Russia's equity market has plummeted 18 percent so far this year.
Foreigners dumped the country's stocks, bonds and the ruble
following the early March invasion of Crimea, a territory of
Ukraine. It now faces economic sanctions that could worsen if the
Investors have reacted with their feet. The ruble is down nearly 9
percent on the year, and investors have pulled about $4.4 billion
from stocks and $4.1 billion from bonds between September 2013 to
the middle of March, according to the latest data from EPFR Global.
"Russia's stock market right now is one of the cheapest in the
world, and probably one of the most hated," said investor and
commodities guru Jim Rogers, chairman of Rogers Holdings, in
Singapore. "This is the time to buy Russia."
Those betting on Russia now should have a long-term horizon. After
citizens in the Crimean peninsula voted for annexation by Russia,
the United States and European Union reacted by issuing sanctions
that, while limited in scope, could be broadened.
Russia's economy has weakened as inflation has risen and investments
have stalled. IMF data shows the country's reserve assets declined
to $493.3 billion in February from $509.6 billion in December as it
has defended its currency. The central bank raised interest rates by
1.5 percentage points to stem the ruble's fall.
Rogers, who has been investing in Russia for the last 1-1/2 years,
said he bought Russian stocks last week. He said if more sanctions
are imposed and the equities market declines further, there would be
more buying opportunities in Russia.
Rogers said he is looking for non-energy companies — a tall order
considering the RTS Index of 51 leading Russian companies is heavily
skewed toward energy (58 percent of the index) and basic materials
Estimates from emerging and frontier market specialists FMG Funds,
based in Malta, show that Russian stocks are trading at a
price-earnings multiple of about four times 2014 earnings, with an
annual dividend yield of 5 percent.
By comparison, the United States trades with a P/E ratio of nearly
16 times earnings and a dividend yield of just 2 percent, FMG data
FMG, which has $150 million in emerging and frontier market assets,
is looking to scoop up more Russian stocks.
"We believe that Russian equities are at levels which make them a
compelling buy and that patience will be rewarded," said FMG chief
investment officer Joe Portelli.
The largest equities in the RTS Index are Gazprom OAO and NK Lukoil
OAO, each of which make up about 13 percent of the index. Gazprom's
forward price-to-earnings ratio is just 2.6, far lower than most
other BRIC-nation energy companies, according to Thomson Reuters
"Russian stock prices could triple and they would still be at a
valuation discount. But Russian companies are not nearing
bankruptcy," said Chris Darbyshire, chief investment officer at
Seven Investment Management in London, which overseas assets of
about $10 billion.
"In fact, expectations for Russian earnings this year have remained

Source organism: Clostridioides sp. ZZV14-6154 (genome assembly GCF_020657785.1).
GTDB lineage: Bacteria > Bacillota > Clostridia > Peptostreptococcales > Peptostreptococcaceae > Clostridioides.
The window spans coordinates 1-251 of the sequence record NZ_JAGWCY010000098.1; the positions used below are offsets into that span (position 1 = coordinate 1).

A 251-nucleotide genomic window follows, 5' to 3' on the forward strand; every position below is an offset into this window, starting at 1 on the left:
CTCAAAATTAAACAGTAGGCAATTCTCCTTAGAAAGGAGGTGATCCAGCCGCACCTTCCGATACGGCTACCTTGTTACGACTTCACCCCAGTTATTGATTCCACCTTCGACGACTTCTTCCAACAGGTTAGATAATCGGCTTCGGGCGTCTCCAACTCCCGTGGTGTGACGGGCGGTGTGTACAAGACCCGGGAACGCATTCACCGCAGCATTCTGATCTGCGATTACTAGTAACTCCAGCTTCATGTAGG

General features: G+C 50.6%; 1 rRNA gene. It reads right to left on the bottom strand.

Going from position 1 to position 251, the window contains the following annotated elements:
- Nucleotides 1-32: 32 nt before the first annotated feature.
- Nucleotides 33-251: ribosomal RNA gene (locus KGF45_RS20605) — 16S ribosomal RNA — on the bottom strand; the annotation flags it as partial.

relatively steady, whereas expectations for most developed markets,
including the United States, have fallen."
Seven Investment invests in a broad range of emerging market stock
and bond benchmarks, in which Russia represents about 6 percent and
10 percent of the total indexes.
"We would add (to positions) at some point," Darbyshire said.
[to top of second column]
NO ESCALATION SEEN
The wild card is whether the saber-rattling between Russia and
Ukraine will intensify, and how much it hurts the Russian economy.
Growth there has slowed to less than 2 percent, inflation has risen
and capital outflows have escalated.
Some investors are in a defensive mode. Standish Mellon Asset
Management, which manages more than $180 billion in fixed income
assets, pared its Russian dollar-denominated and local bond holdings
during the recent crisis.
"We thought that whatever valuations we have in Russia, it's better
to exercise some caution," said Cathy Elmore, emerging market
portfolio manager and senior sovereign debt analyst at Standish in
Boston. "We need to be aware of this political layer that has been
Crimeans voted to secede from Ukraine and join Russia in a March 16
referendum. The United States and EU, worried that Russia could seek
to take control of parts of eastern and southern Ukraine, have
warned they could impose broader sanctions affecting entire sectors
of Russia's economy.
"It's probably fair to say that the crisis will take its toll on
(Russian) GDP (gross domestic product growth)," said Yakov Arnopolin,
vice president and portfolio manager at Goldman Sachs Asset
Management in New York.
At the peak of the Russian crisis in early March, the spread on
Russian sovereign debt relative to Treasuries had widened to about
350 basis points on the JP Morgan EMBI+ benchmark debt index. It has
since narrowed to about 260 basis points.
Yields on 10-year sovereign Russia debt climbed to 9.62 percent last
week, the highest in about 2-1/2 years. It has since fallen to 9.17
percent, still an elevated level.
"On the sovereign and corporate debt level, Russia's indebtedness
remains very low. The impact on the economy is much more limited
than what the current spreads imply," said Goldman's Arnopolin.
Goldman, which holds both Russian and Ukraine debt, said it has not
made changes to its portfolio, maintaining a small overweight on
Russia's dollar-denominated debt. The firm has more than $349
billion in fixed income, currency, and commodity assets.
"Russia is not going away. This is a classic example of the market
panicking, of throwing the baby out with the bath water," said FMG's
"There's a very good possibility that if you have a three- to
five-year horizon, you'll double your money in Russia."
(Reporting by Daniel Bases and Gertrude Chavez-Dreyfuss;
David Gaffen and Dan Grebler)
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